The number of the follicles formed pseudo-antrum, an intercellular space between granulosa cells in cumulus-oocyte-complex was counted on day 11 of culture. The number of oocytes spontaneously dissociated from granulosa cell mass (defined as mucified oocytes) was evaluated on day 12 of culture. Subsequently, oocytes retrieved at the end of the second phase culture were freed from cumulus cells by mechanical pipetting and subsequently placed in M2 medium (Lee et al., 2008) supplemented with 4 mg/ml BSA and 200 IU/ml hyaluronidase. A comparison of the development of intrafollicular oocytes into the germinal vesicle breakdown (represent as the initiation of maturation) and metaphase II stage (represent as the completion of meiotic maturation) was made between the ages of retrieval. Meiotic maturation of the oocytes was determined by the expansion of cumulus cells and the presence of a first polar body in the perivitelline space.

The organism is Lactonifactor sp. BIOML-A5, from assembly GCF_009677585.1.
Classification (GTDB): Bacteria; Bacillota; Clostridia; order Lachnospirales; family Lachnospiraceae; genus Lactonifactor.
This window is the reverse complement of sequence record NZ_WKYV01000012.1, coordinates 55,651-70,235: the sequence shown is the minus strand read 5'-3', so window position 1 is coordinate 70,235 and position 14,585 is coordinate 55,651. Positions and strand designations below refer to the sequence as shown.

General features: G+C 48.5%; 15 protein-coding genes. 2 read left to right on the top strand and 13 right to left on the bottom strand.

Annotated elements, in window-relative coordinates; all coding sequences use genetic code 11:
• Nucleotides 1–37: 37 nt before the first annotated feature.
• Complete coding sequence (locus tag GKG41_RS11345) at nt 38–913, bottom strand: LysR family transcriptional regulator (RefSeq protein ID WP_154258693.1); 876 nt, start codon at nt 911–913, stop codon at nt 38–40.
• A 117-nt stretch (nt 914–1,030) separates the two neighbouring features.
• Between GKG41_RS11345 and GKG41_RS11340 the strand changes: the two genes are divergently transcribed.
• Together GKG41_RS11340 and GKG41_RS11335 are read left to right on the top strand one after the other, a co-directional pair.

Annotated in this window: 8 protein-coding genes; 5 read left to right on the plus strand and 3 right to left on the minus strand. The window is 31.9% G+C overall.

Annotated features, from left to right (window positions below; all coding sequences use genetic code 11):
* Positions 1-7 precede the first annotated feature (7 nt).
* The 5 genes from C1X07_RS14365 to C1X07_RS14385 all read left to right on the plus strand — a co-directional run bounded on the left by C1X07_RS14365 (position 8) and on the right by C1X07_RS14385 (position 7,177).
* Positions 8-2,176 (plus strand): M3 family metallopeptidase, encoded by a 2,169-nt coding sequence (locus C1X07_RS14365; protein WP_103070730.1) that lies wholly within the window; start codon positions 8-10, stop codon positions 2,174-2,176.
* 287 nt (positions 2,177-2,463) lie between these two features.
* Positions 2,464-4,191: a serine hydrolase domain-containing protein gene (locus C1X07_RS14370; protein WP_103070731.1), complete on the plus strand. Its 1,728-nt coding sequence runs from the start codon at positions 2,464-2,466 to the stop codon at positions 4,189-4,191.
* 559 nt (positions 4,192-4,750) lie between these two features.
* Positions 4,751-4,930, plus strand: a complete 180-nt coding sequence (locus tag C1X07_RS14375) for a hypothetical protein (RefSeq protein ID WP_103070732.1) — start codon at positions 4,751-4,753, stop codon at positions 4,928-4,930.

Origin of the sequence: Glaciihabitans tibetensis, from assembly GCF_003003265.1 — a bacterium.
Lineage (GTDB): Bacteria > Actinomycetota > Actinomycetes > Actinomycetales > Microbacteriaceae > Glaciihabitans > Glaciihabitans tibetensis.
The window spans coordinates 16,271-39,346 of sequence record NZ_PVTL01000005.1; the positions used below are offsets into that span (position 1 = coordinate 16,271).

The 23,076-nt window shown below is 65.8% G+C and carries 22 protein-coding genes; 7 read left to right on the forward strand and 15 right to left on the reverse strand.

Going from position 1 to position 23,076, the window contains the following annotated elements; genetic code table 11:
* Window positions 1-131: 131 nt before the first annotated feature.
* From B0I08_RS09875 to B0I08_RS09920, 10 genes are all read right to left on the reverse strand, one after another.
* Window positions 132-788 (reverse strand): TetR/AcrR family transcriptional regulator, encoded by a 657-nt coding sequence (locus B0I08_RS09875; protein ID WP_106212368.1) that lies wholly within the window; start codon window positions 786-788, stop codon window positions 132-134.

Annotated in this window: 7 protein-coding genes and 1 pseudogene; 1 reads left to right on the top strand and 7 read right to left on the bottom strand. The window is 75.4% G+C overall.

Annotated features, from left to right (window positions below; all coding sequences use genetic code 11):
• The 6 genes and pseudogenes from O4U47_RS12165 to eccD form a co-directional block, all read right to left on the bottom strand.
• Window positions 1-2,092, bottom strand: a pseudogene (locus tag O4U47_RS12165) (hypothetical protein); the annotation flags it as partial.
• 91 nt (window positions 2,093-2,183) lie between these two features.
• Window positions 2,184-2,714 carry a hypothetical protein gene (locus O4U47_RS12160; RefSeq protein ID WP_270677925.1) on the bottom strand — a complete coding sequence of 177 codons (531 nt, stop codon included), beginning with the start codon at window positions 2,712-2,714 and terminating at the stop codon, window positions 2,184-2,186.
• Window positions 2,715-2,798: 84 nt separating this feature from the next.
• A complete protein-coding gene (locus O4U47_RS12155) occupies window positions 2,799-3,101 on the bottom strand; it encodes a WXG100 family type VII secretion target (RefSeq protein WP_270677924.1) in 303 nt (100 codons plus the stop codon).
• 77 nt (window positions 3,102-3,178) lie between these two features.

Statistical analysis

Numerical data obtained from a randomized, controlled trial were statistically analyzed with a generalized linear model (PROC-GLM) in a Statistical Analysis System (SAS) program. When significant model effect was detected, each treatment effect was compared by the least square method. The level of significance in model effect and pair comparison was determined when p value was less than 0.05.

RESULTS

Experiment 1: Number of preantral follicles retrieved from prepubertal females